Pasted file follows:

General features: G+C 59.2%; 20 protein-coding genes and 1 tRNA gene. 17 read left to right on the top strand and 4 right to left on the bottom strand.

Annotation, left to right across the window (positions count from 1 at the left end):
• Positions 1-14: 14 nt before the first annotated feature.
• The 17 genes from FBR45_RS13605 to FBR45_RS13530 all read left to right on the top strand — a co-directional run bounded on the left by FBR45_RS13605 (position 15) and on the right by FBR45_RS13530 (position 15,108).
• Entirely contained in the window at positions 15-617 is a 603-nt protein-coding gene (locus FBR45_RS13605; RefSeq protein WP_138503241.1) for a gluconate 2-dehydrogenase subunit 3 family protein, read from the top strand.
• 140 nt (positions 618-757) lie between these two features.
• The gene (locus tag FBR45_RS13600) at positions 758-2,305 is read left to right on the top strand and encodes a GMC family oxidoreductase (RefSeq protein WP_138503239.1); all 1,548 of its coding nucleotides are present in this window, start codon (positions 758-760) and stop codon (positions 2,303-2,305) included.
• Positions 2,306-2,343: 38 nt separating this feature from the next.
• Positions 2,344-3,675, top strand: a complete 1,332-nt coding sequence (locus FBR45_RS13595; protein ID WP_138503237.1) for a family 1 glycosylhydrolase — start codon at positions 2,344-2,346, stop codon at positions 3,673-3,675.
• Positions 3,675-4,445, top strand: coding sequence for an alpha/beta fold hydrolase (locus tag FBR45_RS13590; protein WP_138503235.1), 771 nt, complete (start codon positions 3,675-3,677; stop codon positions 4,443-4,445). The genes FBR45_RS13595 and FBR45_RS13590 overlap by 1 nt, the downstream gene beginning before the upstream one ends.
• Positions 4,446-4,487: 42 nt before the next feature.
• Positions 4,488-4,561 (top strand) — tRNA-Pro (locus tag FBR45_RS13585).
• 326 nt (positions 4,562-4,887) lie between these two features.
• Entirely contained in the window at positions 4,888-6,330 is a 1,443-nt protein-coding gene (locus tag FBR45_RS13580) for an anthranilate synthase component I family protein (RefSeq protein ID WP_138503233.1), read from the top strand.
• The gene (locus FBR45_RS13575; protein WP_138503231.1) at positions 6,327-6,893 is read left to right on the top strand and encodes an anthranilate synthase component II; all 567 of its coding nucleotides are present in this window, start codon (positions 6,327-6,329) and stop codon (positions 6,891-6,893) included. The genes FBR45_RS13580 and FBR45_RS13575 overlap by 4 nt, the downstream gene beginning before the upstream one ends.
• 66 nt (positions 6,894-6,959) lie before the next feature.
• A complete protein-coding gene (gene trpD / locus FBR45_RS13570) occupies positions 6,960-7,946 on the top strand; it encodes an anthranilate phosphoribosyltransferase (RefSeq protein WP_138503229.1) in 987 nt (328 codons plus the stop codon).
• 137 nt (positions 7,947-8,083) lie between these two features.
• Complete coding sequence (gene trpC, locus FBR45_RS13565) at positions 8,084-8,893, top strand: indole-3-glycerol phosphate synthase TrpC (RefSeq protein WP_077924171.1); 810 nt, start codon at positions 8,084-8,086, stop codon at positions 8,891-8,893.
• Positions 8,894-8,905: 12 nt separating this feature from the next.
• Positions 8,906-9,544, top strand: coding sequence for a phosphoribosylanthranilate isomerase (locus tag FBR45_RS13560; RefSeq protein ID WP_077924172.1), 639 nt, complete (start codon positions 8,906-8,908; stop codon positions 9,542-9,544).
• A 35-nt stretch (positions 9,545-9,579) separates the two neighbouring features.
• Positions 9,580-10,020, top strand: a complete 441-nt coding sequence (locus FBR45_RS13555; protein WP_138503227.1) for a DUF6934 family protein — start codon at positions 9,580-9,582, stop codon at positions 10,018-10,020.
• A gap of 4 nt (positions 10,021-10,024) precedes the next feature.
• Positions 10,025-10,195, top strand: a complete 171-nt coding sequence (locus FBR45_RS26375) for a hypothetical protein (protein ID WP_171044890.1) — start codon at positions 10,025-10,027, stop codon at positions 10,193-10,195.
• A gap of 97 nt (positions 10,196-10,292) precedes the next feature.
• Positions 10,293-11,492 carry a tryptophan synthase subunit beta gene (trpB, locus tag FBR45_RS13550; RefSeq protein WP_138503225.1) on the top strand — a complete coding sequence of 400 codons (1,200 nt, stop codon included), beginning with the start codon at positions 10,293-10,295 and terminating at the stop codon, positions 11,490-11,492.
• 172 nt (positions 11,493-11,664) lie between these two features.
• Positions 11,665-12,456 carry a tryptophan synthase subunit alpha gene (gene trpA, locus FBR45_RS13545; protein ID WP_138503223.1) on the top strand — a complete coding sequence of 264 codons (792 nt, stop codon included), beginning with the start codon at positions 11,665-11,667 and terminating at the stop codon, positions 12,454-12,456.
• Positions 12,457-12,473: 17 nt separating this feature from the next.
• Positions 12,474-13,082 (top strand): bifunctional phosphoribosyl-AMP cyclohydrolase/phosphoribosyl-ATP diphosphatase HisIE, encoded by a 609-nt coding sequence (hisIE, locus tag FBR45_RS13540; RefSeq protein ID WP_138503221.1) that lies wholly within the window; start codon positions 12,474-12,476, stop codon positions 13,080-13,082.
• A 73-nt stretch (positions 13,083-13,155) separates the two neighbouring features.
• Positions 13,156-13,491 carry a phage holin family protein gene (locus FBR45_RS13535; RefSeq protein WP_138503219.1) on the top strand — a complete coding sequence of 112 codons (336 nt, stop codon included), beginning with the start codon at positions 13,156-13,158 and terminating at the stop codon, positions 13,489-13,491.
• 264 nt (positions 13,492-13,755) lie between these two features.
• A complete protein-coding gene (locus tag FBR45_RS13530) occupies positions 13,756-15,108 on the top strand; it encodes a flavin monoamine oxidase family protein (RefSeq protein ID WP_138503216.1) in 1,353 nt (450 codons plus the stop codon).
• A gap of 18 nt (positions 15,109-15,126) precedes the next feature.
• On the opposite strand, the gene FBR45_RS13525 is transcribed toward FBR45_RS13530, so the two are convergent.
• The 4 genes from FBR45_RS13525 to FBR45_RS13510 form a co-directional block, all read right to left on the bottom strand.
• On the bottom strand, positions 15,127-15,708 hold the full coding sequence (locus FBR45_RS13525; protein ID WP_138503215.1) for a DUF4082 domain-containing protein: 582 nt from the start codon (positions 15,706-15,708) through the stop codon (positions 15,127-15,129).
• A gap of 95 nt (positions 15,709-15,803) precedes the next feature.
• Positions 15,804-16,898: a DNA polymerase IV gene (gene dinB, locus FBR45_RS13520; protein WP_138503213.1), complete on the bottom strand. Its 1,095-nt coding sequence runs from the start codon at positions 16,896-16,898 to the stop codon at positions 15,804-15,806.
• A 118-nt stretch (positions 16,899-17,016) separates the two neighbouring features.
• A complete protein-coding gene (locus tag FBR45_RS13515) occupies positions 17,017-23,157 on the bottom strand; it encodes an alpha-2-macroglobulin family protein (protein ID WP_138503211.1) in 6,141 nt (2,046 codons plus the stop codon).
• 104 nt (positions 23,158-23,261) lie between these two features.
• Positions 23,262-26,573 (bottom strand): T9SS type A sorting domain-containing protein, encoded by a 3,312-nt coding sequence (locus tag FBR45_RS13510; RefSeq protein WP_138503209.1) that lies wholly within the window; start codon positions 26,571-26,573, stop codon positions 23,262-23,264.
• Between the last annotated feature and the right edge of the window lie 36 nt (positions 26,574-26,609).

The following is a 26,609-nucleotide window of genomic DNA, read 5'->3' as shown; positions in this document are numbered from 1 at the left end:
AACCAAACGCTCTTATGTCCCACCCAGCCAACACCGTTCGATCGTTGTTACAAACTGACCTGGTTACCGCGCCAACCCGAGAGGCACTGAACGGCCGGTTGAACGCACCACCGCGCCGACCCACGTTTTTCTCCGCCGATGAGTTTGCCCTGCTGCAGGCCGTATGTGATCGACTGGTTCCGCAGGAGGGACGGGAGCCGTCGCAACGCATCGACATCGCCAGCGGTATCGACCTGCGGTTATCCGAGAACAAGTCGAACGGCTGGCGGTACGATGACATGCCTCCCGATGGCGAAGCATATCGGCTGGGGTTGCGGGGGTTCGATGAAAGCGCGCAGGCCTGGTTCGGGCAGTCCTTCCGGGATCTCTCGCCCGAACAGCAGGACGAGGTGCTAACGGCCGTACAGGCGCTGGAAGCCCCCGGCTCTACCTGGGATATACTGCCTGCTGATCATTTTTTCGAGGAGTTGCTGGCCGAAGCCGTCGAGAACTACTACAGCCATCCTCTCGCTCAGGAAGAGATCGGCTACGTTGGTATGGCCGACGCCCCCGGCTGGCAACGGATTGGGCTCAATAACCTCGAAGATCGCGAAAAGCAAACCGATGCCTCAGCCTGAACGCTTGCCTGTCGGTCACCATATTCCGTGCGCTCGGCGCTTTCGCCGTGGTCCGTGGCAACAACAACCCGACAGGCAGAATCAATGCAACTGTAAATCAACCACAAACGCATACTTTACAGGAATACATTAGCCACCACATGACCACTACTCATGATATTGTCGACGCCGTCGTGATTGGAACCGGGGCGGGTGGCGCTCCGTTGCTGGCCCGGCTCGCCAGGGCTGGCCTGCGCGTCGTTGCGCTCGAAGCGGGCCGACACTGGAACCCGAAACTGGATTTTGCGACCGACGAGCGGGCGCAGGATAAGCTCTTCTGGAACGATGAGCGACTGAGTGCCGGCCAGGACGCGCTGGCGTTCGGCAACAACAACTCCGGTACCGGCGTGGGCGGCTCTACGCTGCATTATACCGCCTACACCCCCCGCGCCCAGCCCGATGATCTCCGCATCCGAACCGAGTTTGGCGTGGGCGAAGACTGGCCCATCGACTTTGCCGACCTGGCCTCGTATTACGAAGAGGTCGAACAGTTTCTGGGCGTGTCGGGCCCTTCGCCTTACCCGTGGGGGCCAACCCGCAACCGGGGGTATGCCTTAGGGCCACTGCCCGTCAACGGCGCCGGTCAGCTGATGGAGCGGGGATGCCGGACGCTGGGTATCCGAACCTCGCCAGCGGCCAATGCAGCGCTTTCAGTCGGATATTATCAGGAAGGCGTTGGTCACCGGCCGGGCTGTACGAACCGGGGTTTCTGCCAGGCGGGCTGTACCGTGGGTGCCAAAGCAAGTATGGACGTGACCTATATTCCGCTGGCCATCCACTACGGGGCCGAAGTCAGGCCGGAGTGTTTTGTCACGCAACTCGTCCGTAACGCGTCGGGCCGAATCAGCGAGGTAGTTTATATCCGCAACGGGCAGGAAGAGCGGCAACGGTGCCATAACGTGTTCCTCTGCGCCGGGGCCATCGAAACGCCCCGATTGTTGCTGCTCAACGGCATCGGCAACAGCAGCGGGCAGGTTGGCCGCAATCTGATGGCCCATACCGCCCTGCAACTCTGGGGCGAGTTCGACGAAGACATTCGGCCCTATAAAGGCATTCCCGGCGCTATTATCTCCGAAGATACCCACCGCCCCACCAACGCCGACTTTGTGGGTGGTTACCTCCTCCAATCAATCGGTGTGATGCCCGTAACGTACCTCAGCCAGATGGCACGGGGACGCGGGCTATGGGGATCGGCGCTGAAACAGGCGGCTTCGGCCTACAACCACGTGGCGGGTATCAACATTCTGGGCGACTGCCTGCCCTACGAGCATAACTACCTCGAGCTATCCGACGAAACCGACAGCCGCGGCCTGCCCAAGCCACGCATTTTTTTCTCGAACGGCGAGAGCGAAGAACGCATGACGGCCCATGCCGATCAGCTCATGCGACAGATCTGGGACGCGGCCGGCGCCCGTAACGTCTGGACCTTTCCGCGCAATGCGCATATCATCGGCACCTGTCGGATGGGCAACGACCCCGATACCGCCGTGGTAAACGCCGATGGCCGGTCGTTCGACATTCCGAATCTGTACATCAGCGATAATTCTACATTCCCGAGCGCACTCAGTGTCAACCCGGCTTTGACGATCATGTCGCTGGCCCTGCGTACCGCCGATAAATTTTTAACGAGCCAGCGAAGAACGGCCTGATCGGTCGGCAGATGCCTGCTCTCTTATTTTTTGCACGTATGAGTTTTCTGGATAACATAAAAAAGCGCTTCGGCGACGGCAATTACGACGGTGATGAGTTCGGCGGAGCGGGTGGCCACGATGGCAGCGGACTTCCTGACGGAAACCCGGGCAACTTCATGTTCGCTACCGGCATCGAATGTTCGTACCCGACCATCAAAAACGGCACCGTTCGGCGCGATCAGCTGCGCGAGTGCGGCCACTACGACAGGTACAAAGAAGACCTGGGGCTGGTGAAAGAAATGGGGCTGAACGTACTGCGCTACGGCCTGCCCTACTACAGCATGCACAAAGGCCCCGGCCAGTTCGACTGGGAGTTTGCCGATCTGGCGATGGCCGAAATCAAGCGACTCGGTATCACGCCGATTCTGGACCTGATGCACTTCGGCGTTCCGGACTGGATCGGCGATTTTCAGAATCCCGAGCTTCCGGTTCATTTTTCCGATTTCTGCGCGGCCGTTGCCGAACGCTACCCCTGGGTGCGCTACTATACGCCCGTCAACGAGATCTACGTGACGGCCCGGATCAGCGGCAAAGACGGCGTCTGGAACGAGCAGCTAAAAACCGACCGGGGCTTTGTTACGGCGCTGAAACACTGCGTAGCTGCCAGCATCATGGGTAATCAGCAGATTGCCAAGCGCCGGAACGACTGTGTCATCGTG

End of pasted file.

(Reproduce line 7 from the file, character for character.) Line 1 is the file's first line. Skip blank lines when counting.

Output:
• The gene (locus tag FBR45_RS13600) at positions 758-2,305 is read left to right on the top strand and encodes a GMC family oxidoreductase (RefSeq protein WP_138503239.1); all 1,548 of its coding nucleotides are present in this window, start codon (positions 758-760) and stop codon (positions 2,303-2,305) included.